The budget documents released by the Trump Administration show cuts may be coming to various areas related to transportation. In this July 31, 2015 photograph, U.S. presidential contender Donald Trump drives his golf buggy past his helicopter during the second day of the Women's British Open. Scott Heppell / Associated Press
For an administration that is supposed to be prioritizing a massive infrastructure improvement plan, there is very little evidence of such a focus in President Donald Trump’s latest documents detailing his ideas for the discretionary portion of the 2018 fiscal year federal budget.
In fact, big cuts could be coming to several important elements of the U.S. transportation system.
While the budget outline doesn’t mean these cuts will happen, since the U.S. federal budget needs to be tweaked by Congress and approved, it does expose the priorities of the executive branch in its first year under a new administration. Its priorities, unfortunately, will likely come at the expense of U.S. infrastructure and tourism.
The Department of Transportation (DOT) would have its discretionary budget cut by 13 percent, or $2.4 billion, according to the document..
The oft-mentioned $1 trillion infrastructure improvement plan touted by President Trump is given only a passing mention at the beginning of the budget document.
“The President has emphasized that one of his top priorities is modernizing the outdated infrastructure that the American public depends upon,” states the document’s introductory highlights. “To spearhead his infrastructure initiative, the President has tapped a group of infrastructure experts to evaluate investment options along with commonsense regulatory, administrative, organizational, and policy changes to encourage investment and speed project delivery.
“Through this initiative, the President is committed to making sure that taxpayer dollars are expended for the highest return projects and that all levels of government maximize leverage to get the best deals and exercise vigorous oversight. The Administration will provide more budgetary, tax, and legislative details in the coming months.”
Since the so-called “skinny budget” documents only detail plans for discretionary spending, Secretary of Transportation Elaine Chao says its effect on the DOT should only be considered after the final budget proposals are released.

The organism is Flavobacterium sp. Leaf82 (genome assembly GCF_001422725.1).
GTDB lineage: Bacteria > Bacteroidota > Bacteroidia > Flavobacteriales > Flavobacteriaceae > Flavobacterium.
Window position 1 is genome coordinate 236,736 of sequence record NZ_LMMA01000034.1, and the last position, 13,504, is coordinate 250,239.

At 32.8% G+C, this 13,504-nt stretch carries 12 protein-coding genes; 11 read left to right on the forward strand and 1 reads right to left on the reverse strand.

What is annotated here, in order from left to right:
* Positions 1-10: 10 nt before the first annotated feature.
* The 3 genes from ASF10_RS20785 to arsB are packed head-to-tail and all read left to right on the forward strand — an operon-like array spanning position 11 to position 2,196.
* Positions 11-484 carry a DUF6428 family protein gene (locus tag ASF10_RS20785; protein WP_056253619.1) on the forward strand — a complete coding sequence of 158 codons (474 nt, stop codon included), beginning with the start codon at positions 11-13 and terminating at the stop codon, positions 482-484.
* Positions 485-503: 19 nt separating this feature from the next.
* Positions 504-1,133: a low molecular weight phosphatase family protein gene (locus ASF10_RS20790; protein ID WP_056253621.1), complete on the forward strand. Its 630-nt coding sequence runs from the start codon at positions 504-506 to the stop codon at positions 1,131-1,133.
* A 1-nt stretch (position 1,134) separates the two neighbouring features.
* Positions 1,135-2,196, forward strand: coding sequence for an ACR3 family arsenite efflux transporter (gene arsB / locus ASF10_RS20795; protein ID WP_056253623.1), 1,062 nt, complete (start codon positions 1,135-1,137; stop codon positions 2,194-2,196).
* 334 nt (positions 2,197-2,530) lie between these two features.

“For DOT, it addresses the department’s discretionary programs, which make up about one-quarter of the Department’s total resources,” said Chao. “These proposed savings are largely geared towards future program investments, so they will not have an immediate direct impact on our DOT colleagues. This is just the beginning of the budget process, not the end. We will see the more complete picture when OMB (Office of Management and Budget) releases its final FY 2018 budget in May, and as the President’s infrastructure initiative takes shape.”
Following are a few of the other notable takeaways that, if enacted, would affect the U.S. travel industry in a significant way.
As previously reported, the Transportation Security Administration (TSA) would have its budget slashed to essentially provide more funding for the construction of a U.S.-Mexico border wall.
“Eliminates and reduces unauthorized and underperforming programs administered by TSA in order to strengthen screening at airport security checkpoints, a savings of $80 million from the 2017 annualized CR level,” reads the document. “These savings include reductions to the Visible Intermodal Prevention and Response program, which achieves few Federal law enforcement priorities, and elimination of TSA grants to State and local jurisdictions, a program intended to incentivize local law enforcement patrols that should already be a high priority for State and local partners.